With a third of companies having reported Q1 results so far, earnings season has proven to be neither a spoiler nor a catalyst, with modest market reaction to some truly horrific numbers as investors are now ready to ignore earnings until well into 2021 when a V or U-shaped recovery is expected to kick in.
That said, the numbers have been mixed, for anyone monitoring rather than looking through them because they are the fuzziest figures since Q1 2009 just after Lehman’s bankruptcy. While 65% of US companies that have reported beat estimates (vs 50% in Europe and Japan), this represents the worst margin in a decade.
Meanwhile, those hoping for some guidance will have to keep waiting as visibility from the C-suite is so poor that almost 90% of reporting companies have withdrawn guidance. Worse, the actual numbers for Q1 which caught the tail end of March as much of corporate America shut down, are coming in horrendous with US EPS of -24% yoy is coming in some 9% lower than consensus expectations, which raises questions about whether a prevailing view for rapid earnings recovery in H2 are too optimistic, as JPM cautions. On a rolling four-quarter basis, the consensus has S&P earnings surpassing pre-crisis levels by Q4 2020, which would be tough to reconcile with the JPM Economics view that GDP will not return to pre-crisis levels until after 2021, even though JPM's Marko Kolanovic now expects new S&P500 all time highs in the first half of 2021 (using a rather ornate DCF of the entire S&P500 to justify his view).
Which in turn brings us to something we showed two weeks ago when we noted that the "the S&P is now just a handful of mega stocks, because as the chart below shows the largest 5 stocks in S&P500 now account for 22% of market cap, even higher than during the dot com bubble."
Picking up on this observation, Goldman's David Kostin in his latest Weekly Kickstart writes that the fundamental volatility captured in 1Q earnings reports explains why stock return dispersion has jumped to the highest level since the Financial Crisis. According to the Goldman strategist, "the gap between the three month returns of the S&P 500 stock one standard deviation above the average vs. one standard deviation below the average has registered 40%, nearly twice the 10-year average of 23%."
What is bizarre, is that this split in the market has occurred despite average stock correlations reaching the highest levels on record, a dynamic that would normally reduce return dispersion. One explanation for this paradoxical confluence is that record correlations have been outweighed by extreme price volatility and a wide gap between the outlooks for stocks perceived to be most vulnerable to the current economic shock (virtually all stocks except the 10 biggest ones) and those with the most resilient balance sheets and business models (mostly Microsoft, Apple, Amazon, Alphabet and Facebook).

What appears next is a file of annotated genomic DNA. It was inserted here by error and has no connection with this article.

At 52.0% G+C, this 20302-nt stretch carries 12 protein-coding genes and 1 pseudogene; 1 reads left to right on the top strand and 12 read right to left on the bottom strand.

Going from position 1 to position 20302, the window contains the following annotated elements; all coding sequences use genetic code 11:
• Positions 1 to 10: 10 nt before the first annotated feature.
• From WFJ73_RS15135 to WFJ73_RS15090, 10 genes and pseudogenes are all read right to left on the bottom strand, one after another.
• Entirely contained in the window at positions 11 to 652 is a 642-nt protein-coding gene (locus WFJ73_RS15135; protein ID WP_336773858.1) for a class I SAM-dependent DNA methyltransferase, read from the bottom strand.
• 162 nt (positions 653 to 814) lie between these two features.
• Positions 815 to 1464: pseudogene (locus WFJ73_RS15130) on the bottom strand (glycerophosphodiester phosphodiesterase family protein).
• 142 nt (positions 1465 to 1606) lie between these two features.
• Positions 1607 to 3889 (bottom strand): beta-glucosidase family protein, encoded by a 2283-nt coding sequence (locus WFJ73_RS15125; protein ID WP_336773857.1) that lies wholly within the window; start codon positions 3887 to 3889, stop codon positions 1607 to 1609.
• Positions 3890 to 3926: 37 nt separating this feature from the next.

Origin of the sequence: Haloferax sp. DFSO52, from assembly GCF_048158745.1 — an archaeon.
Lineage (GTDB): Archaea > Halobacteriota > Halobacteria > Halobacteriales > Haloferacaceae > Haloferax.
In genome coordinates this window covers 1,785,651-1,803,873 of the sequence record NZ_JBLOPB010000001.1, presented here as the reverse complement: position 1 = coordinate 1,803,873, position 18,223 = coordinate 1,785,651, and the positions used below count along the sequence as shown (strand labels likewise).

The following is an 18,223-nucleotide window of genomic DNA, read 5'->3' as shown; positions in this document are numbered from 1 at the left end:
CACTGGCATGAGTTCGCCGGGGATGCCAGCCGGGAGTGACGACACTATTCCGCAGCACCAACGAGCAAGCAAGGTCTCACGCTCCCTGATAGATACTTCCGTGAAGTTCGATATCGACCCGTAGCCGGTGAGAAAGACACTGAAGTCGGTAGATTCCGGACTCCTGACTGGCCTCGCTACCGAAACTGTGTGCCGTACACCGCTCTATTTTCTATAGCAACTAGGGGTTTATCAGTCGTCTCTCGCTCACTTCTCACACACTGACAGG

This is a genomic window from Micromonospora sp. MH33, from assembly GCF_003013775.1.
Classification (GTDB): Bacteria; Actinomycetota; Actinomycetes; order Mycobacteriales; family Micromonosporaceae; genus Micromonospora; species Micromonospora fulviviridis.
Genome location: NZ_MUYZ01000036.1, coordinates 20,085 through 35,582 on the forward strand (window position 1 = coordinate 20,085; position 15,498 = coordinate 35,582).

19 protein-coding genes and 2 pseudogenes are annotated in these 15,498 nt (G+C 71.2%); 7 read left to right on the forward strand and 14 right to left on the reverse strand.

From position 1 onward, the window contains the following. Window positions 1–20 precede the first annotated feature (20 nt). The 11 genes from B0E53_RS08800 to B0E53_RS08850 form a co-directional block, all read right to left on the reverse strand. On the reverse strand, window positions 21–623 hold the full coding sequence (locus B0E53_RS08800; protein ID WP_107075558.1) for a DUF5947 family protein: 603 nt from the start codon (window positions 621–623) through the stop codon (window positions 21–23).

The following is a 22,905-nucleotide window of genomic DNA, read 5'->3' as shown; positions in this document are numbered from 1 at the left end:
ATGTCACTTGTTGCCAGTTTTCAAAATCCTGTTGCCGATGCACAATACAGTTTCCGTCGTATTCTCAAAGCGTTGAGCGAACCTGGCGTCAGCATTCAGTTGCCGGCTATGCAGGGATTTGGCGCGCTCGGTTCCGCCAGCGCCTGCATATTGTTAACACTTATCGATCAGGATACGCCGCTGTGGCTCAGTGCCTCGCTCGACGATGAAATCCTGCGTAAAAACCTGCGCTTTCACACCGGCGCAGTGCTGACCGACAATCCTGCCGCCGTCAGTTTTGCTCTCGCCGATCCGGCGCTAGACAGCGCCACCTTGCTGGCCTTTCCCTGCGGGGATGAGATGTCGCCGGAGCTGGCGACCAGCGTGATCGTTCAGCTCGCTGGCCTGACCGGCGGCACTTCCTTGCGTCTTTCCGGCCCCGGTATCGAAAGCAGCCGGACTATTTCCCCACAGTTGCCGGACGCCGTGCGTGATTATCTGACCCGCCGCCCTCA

To validate this observation, Kostin notes that Goldman's Strong Balance Sheet basket has returned -5% YTD while the Weak Balance Sheet basket has returned -27%.
More confounding for so-called "stock pickers" is that not only did return dispersion rise during the market sell-off, but it has also increased during the market rebound. AS a result, many stocks that outperformed during the market sell-off have continued to outperform even with the S&P 500 retracing half of its drawdown, and nowhere is this more obvious than in the steamrolling of value stocks by "growth" names...
... and also of large-caps over small-caps...
where the divergence is now unprecedented.
Indeed, as shown above, as the market swooned in late February and March, investors rotated to strong balance sheets, large-caps, Technology companies, and other “quality” stocks viewed as safe havens. These stocks lagged during the first two weeks of the market rebound following its March 23 bottom but have resumed their outperformance more recently as investors remain concerned about the outlook for corporate earnings despite the boost to valuations from extraordinary policy support.
Which brings us to what is the one concern more often cited among Goldman clients. According to Kostin, the persistent outperformance of a handful of mega-cap stocks has supported the level of the S&P 500 index but raised investor concerns about narrow market breadth.
As Kostin puts it, "many market participants – ourselves included – have expressed incredulity at the fact that the S&P 500 trades just 17% below its all-time high amid the largest economic shock in nearly a century."